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Money Men

by Gerald Petievich

Charles Carr is a relentless, hardboiled Treasury Agent with a grim mission. A young agent gets violently gunned down during an undercover operation, and it's Carr's job to hunt down the counterfeiter who pulled the trigger. From the seamy sunset Strip to Chinatown's shadowy underworld, from a daring plot to steal counterfeit money from counterfeiters themselves, to facing brutal blood-drenched confrontations, Carr will stop at nothing to crack the depraved scheme that took his friend's life.

In 1992, "Money Men" was released as the United Artists motion picture "Boiling Point," starring Wesley Snipes, Dennis Hopper and Lolita Davidovich.

Dennis Hopper, Dan Hedeya and Wesley Snipes

Dennis Hopper, Dan Hedeya and Wesley Snipes

Dennis Hopper and Lolita Davidovich

Dennis Hopper and Lolita Davidovich

"Gritty! Realistic! Petievich's tough, lean prose races with action... the dialogue snaps and crackles." - Washington Post

"An impressive achievement! A sure hand, a fine ear for dialogue, and a canny feel for plotting!" - The New York Times


Carr's mind wandered as he drove on the Pomona Freeway toward Chino. He pictured Norbert Waeves (known as No Waves), the pipe-smoking Los Angeles special agent-in-charge, puffing smoke and reading aloud the one-inch newspaper article about Howard. "Howard Dumbrowski, a special agent of the U.S. Treasury Department, pleaded guilty to manslaughter today in Superior Court. Accused of murdering his wife after finding her with another man in their Glendale apartment, Dumbrowski declined to make any statement in his own behalf before being sentenced to two years in state prison. Jumping for joy, the SAIC had tossed the newspaper in the air. "Hooray! He pleaded guilty! No trial! No more bad publicity!" The visiting-hour trips to Chino were rough at the beginning -- forced laughs followed by embarrassing silences.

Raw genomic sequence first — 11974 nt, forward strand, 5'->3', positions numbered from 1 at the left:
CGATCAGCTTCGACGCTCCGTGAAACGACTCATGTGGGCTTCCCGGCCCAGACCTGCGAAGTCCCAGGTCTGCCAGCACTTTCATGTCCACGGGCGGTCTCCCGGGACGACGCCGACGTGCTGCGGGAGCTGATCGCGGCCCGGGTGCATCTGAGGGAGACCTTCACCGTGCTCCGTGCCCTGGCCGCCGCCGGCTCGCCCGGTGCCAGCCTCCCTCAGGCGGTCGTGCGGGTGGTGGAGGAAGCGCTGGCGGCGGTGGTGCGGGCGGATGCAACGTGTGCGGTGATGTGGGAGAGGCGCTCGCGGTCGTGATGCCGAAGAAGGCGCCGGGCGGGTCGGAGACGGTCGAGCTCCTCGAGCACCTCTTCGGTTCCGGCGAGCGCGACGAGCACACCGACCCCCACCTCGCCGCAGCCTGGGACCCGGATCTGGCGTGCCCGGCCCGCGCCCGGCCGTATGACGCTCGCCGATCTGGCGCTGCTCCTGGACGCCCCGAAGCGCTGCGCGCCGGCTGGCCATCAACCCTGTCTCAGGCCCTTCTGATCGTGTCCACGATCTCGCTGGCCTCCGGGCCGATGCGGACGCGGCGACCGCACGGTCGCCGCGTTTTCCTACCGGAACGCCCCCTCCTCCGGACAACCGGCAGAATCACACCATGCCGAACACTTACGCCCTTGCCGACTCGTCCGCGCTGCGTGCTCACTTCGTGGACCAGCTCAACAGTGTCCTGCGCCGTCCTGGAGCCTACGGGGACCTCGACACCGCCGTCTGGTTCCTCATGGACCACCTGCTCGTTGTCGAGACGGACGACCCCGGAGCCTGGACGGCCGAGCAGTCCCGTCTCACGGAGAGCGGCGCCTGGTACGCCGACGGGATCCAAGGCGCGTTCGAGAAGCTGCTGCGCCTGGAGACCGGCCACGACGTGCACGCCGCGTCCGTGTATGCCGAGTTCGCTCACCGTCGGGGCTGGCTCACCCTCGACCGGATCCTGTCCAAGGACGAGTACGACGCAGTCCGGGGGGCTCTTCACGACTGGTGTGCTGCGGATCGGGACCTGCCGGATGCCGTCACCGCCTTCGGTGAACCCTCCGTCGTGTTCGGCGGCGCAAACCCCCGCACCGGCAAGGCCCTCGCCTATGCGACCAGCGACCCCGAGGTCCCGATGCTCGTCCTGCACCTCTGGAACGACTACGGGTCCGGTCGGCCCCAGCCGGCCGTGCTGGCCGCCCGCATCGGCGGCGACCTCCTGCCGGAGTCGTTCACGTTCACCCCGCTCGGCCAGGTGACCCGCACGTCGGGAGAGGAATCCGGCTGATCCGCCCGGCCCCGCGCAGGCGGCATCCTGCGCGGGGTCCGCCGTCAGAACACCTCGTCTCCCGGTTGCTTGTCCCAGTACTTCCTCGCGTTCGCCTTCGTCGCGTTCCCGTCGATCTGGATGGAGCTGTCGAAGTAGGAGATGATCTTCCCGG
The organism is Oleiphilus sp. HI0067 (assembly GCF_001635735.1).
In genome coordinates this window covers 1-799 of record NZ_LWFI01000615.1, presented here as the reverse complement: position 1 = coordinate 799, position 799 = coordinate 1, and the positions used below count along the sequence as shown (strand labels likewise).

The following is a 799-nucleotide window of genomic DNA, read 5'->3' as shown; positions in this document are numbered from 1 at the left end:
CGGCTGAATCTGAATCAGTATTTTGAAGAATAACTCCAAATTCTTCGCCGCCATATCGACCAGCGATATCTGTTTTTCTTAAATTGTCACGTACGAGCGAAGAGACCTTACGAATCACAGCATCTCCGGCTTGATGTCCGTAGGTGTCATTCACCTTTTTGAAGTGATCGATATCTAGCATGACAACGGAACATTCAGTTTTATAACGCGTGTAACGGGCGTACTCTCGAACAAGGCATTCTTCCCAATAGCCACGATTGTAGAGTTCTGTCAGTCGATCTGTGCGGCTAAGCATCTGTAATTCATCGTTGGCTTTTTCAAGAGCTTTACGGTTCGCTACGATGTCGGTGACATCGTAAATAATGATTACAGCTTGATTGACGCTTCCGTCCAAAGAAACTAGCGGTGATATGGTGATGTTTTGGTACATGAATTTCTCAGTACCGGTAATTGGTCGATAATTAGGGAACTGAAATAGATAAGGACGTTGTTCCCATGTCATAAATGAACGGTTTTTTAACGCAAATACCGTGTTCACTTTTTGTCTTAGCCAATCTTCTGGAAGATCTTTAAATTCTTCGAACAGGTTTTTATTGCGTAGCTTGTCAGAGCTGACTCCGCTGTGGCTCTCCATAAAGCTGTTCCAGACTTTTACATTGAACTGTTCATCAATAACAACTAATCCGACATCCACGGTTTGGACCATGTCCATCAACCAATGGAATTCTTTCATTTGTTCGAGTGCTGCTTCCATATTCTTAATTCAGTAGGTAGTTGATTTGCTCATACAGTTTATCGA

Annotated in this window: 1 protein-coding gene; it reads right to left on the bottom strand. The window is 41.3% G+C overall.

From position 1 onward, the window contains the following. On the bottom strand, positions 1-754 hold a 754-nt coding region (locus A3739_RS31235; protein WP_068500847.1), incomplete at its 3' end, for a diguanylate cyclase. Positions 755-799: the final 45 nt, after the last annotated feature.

Carr turned off the highway at the green overhead sign CALIFORNIA CORRECTIONAL INSTITUTE, CHINO. ONE MILE.

The visitors' area was in the open. Metal picnic tables surrounded by a high chain-link fence. It reminded Carr of a grammar-school lunch area. At the tables sat blacks and Chicanos talking with sadly dressed wives. Restless children in T-shirts and tennis shoes wrestled on the yellow grass like bear cubs.

Howard, with a gray crew cut and starched denims, still looked like a cop: stocky, blue-bearded, piercing blue eyes. During the past year his eyes had seemed to become more deep-set.

Carr sat down. Howard smiled. He began dealing gin rummy, a ritual that started as a compromise to avoid the hurt of conversation. Howard had nothing to talk about any more, and Carr knew that shoptalk, even about the old days, brought sadness to Howard's eyes.

"I got a letter from my daughter yesterday. She told me about Rico de Fiore." Carr hesitated. "I was his cover. The guy who did it got away from me. He jumped out the motel-room back window."

"Rico was a sharp kid. He had the tough," said the prisoner. Carr nodded. They looked at each other for a moment.

Howard shuffled and dealt the cards. "Pick up your hand," he said.

At the end of the hand Carr took a small notebook out of his sports-coat pocket, turned to a fresh page, and recorded the score of the fiftieth game.

"I'm going to Eugene, Oregon, when I get out," Howard said. "Lumber-mill job. With the conviction, I figure that's the best I can do. I know I would have beat the rap if I'd gone to trial. Catching her in the sack and all, you can imagine how the press would have played up the whole thing, how it would have looked to her college friends."

Nothing was said for a long while. Eventually Carr took over as dealer, Howard as scorekeeper.

"Partner, there's something I must say," Howard said. The blue eyes flashed. "There were rough times in here, particularly the first few months. I had to fight every day. Once, I found out they were going to put ant poison in my chow. I didn't eat until I found out who it was. A big husky guy. I caught him in the yard and kicked his teeth out. Got almost all of 'em." He hesitated. "I guess what I'm getting at is that I don't know if I would have made it without the card games. I know I can make it now."

"Pick up your cards," Carr said.

"There's something else," Howard said. "Since the day I was arrested, you're the only one who's stuck by me, and you've never asked me one question about it. I really appreciate that...But I want you to know. A year ago I walked into my apartment with a few drinks under my belt and my old lady is fucking the next-door neighbor. I killed her because I had my gun on. I was a federal cop and my gun was right there in a holster on my belt. Now I'm in the joint for it...but I'm the same now as I ever was, and like you and everybody else in the whole goddamn world, I'm never going to change...My wife is dead and I'm alive and one year older. It's as simple as that. A set of circumstances."

A bell sounded. A guard opened a gate in the chain-link fence, and visitors began to depart. Howard stood up and put the deck of cards in his shirt pocket. They shook hands.